The eight ladies have been writing to a theme this week, and the theme topic is “New Year, New Writer.” I panicked, because, hey—nothing like a little pressure to be a new writer in the new year. When I stopped hyperventilating, I decided there’s no rule that says I have to be new. So here’s my theme within a theme:
New Year, Same Old Writer.
To my classmates who have had transformative experiences with their writing in the McDaniel program, I salute you. I wish that I, too, could say my writing has been transformed. But it hasn’t.
Don’t get me wrong. I signed up for the MFA certificate program because I thought I’d learn new writing techniques. I thought I’d learn to analyze texts better, to see more clearly what’s on the page so I could fix it. I thought I’d learn how to structure a manuscript from the beginning. I pretty much got all that.
In addition, I had a lot of fun. Until you do it, you can’t imagine what a blast it is to hang out for 20 or 30 hours a week reading novels, talking about novels, and analyzing novels. I also made a ton of new friends, and here we are, writing this blog. So all good there.
But as for writing transformation—not so much. I expected to learn the most—and sweat the most—in the conflict module. Because, let me tell you, I sucked at writing conflict.
Guess what? One year later, I still suck at it.
Am I better than I was a year ago? Maybe. I sure hope so. I learned one good, simple test for conflict, besides the conflict box that Jenny talks about on her web site. My test is a hypothetical situation: did the heroine’s laptop get stolen, or did the antagonist take it? If it “got stolen”—that is, by anyone, a stranger, a random burglar—that’s trouble. If the antagonist took it, it’s conflict. Now every scene I write, I think, did the antagonist take the laptop? Because if not, it’s back to the drawing board.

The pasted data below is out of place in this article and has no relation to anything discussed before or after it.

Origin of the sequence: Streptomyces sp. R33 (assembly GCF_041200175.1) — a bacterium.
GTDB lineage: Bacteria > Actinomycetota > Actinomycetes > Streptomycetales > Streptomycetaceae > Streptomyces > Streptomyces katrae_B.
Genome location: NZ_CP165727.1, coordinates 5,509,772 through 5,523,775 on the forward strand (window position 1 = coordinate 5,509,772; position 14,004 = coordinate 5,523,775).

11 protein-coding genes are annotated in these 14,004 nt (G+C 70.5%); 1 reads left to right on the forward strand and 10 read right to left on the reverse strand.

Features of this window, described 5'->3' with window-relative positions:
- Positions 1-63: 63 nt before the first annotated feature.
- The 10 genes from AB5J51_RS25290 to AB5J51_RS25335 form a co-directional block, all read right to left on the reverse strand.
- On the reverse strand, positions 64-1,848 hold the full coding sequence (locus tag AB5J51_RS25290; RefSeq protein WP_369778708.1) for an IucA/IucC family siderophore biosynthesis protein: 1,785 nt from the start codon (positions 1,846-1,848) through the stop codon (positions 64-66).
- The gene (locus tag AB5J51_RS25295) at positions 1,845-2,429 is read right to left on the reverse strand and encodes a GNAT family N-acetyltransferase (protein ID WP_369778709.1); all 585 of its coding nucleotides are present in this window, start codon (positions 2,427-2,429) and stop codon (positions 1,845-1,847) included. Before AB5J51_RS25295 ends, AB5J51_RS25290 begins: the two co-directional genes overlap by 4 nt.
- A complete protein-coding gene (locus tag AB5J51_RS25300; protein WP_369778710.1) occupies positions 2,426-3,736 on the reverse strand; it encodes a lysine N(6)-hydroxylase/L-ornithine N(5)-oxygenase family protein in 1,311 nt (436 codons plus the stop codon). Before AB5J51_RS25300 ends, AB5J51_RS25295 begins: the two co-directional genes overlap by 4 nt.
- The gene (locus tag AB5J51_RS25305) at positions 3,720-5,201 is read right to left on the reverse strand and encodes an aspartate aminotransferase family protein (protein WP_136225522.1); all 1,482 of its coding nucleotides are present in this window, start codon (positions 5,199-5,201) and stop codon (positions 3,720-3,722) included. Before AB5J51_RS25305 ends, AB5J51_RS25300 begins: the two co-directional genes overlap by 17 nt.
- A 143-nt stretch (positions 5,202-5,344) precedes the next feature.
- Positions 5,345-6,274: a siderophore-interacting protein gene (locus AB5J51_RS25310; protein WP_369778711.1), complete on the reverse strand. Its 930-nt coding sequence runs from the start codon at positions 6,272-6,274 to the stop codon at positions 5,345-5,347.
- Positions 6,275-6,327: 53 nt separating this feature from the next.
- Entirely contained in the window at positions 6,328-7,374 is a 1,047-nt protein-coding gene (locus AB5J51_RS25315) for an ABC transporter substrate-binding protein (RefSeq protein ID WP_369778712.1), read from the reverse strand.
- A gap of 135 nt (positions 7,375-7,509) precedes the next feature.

So where am I now, one year later? I seem to struggle as much as ever to keep the antagonist on the page, to keep him engaged with my heroine, to keep them in conflict. If my heroine can escape her troubles by hiring a virtual assistant, she has nothing to overcome. Conflict is key.
I want to think that I’ve elevated all my writing, including my grasp of conflict—a “rising tide lifts all boats” sort of thing. The proof will be in the final manuscript, still some time away. Do I feel like a New Writer? No. Do I feel the New Year beckoning? Yes. And with it, I hope, a new sense—a new understanding, if not of mastery—of what conflict can do for my story.
So, my friends, best wishes to all for the new year! And my hope to everyone that your writing, as well as your year, will be new.